FLIR/Raymarine New Product Launches

by William Crockett

Raymarine, owned by Flir Systems, Inc. recently launched their latest product offering to the world. This included some brand new, completely rethought Multi-Function Displays, a new suite of software, and for the first time, Thermal Imaging cameras by Flir Systems, which have price points that are affordable for the leisure marine industry. I was invited to Lake Maggiore, Italy to see these products in action and take them for a test drive.

Axiom Multifunction Displays with RealVision 3D Sonar and Lighthouse 3 Operating System

An Axiom Display with Radar View showing tracked targets circled in red.

Raymarine’s latest family of Multifunction Displays (MFDs) are known as the Axiom line of displays. These displays are just gorgeous. They feature a full glass, multi-point touch screen, with no physical buttons anywhere. The displays are, naturally, fully waterproof, and respond well to touch input, even when wet.

The new displays obviously require new hardware, and Raymarine has packed a powerful quad-core processor into the displays to handle the power-hungry requirements of processing their new RealVision 3D Sonar technology. It also allows a very smooth, fluid interaction with the display, with minimal lag between input and action.

Axiom display showing RealVision 3D Sonar as well as DownVision and SideVision

Just about anyone who is going to use one of these displays will have used a smartphone or tablet in their life. With this knowledge, Raymarine has completely redesigned the User Experience, drawing on trends and standards often seen on Smart devices. I particularly enjoyed what they call ‘LiveView Menu Controls’. In effect, when a user is editing menu settings and how the chart is displayed, a mini view of the chart is displayed, where the user can see the changes they are making in real time. This is great, as often menu settings are buried, and users don’t know what affect their change has on the display. With this feature, the user can always see what’s happening.

Menus are also simple and uncluttered to begin with – and only the essential options displayed. However, ‘Power’ users can quickly access more in-depth and complex menus with a few taps on the screen. Again, a great feature that makes the operating system and menu far less intimidating.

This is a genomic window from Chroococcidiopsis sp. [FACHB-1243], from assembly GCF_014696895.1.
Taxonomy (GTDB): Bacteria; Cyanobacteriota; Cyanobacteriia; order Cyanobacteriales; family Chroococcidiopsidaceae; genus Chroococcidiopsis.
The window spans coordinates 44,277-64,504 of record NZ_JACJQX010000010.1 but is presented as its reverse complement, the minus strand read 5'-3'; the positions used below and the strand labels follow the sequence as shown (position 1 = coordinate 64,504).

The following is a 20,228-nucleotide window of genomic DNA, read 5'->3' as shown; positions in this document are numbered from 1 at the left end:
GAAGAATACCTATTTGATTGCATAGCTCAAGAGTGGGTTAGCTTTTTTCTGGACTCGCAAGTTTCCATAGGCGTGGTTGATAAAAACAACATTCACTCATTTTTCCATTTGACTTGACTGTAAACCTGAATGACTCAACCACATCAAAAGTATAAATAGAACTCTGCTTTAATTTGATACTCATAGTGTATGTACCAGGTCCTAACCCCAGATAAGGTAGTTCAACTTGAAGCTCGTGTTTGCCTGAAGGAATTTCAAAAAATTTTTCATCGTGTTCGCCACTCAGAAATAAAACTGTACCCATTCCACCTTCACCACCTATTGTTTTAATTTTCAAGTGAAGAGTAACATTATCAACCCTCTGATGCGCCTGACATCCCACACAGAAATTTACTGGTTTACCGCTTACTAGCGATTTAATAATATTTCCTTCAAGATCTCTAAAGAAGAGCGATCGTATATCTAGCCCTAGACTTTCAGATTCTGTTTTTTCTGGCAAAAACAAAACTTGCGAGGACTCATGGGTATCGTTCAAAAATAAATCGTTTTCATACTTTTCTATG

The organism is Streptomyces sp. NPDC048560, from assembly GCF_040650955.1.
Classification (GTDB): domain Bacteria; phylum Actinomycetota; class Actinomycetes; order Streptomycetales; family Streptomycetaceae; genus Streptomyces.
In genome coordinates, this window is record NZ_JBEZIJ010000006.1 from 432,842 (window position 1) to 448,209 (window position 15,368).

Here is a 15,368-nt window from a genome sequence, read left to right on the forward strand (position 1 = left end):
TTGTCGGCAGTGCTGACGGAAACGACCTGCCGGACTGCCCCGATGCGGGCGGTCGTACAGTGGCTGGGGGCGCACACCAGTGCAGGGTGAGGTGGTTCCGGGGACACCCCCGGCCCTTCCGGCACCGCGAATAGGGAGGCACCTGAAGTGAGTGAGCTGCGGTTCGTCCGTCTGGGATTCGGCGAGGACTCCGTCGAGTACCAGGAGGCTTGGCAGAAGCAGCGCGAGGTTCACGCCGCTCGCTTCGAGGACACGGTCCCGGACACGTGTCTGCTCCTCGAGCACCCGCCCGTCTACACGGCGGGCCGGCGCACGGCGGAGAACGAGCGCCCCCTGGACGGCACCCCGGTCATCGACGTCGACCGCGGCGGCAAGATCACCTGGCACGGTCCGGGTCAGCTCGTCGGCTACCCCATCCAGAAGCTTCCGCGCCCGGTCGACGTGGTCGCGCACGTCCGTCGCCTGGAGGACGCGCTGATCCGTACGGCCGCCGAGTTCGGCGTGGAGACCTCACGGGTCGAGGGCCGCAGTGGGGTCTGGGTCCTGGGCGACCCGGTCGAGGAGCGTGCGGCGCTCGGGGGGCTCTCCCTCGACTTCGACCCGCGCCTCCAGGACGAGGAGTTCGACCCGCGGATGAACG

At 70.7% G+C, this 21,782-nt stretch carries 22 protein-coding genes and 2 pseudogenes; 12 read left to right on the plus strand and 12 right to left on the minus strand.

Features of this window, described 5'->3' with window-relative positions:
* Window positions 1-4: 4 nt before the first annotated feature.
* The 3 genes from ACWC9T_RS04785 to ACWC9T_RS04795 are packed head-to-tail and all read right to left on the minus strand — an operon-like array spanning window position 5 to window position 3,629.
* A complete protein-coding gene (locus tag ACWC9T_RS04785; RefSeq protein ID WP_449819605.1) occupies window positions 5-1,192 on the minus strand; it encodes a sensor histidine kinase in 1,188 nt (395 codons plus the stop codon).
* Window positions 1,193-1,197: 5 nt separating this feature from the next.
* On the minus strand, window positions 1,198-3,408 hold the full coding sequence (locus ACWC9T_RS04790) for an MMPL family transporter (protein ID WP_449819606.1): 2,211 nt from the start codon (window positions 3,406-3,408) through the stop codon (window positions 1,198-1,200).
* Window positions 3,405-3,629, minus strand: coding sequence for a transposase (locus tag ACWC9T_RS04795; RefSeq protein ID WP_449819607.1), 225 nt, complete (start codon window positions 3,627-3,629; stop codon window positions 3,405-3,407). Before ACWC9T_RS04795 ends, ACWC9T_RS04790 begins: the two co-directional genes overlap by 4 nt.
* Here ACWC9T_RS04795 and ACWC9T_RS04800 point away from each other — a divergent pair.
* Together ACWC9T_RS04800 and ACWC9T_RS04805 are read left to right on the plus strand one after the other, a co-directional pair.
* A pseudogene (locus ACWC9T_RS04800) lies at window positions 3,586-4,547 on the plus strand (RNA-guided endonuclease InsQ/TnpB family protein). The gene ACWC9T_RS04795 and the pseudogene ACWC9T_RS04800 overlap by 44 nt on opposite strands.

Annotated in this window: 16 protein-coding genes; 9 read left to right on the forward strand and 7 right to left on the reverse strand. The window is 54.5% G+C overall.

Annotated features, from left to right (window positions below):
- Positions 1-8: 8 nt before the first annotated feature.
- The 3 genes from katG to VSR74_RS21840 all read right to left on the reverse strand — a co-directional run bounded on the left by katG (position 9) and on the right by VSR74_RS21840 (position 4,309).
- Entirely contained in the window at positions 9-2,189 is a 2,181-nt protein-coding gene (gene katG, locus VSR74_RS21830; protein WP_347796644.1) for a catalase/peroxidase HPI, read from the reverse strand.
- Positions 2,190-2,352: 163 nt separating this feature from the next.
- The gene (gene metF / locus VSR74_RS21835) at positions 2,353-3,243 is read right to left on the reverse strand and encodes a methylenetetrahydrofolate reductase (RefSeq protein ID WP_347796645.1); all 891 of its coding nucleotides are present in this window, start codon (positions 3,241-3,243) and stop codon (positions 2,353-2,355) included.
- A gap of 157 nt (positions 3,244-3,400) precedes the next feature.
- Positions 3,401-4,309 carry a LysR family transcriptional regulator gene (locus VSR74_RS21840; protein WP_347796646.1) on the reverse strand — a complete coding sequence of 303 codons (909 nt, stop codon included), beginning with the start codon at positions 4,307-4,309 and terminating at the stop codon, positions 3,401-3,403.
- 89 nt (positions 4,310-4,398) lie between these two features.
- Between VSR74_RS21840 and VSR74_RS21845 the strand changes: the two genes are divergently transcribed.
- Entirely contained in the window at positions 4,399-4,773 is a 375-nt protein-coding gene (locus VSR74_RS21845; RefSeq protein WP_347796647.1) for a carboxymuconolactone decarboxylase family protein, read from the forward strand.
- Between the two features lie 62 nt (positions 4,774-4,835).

Axiom display showing RealVision 3D Sonar as well as DownVision and SideVision

For years one of my pet hates has been having to zoom in using plus and minus buttons, or having to pan using a terrible four-directional arrow that never really goes where you want it to. With the Axiom display, navigation around the chart display is simple, using your fingers. To zoom in and out, one simply uses two fingers to ‘pinch’ the display. Panning is done by dragging your finger around the screen. The navigation is the same as that which is found on Google Maps on a smartphone.

New Lighthouse 3 Software
Lighthouse 3 also allows for multiple user profiles, each completely customizable. This means that if the boat has multiple skippers, each can set the unit up to their preference. Or the watch crew can set up their profile, and simply change it when they come on deck.

What is displayed on the chart is also changed at the touch of a button. The user can choose to have the chart geared towards sailing, or fishing or one of the other options available. They can also choose to have a ‘detailed’ chart with lots of information or a cleaner, ‘simple’ chart display.

All these new Axiom processors come with RealVision 3D sonar technology built in. As sailors, we get less excited about sonar and fishfinders, but I found this rather intriguing. Normally, looking at sonar pages doesn’t mean much to me, however, with Raymarine’s RealVision 3D, I was immediately able to pick up what we were looking at, and what the sonar was seeing. The sea floor and it’s profile was drawn, above that various objects that were picked up were drawn on, with the colour coding changeable between strength of return signal or size/depth.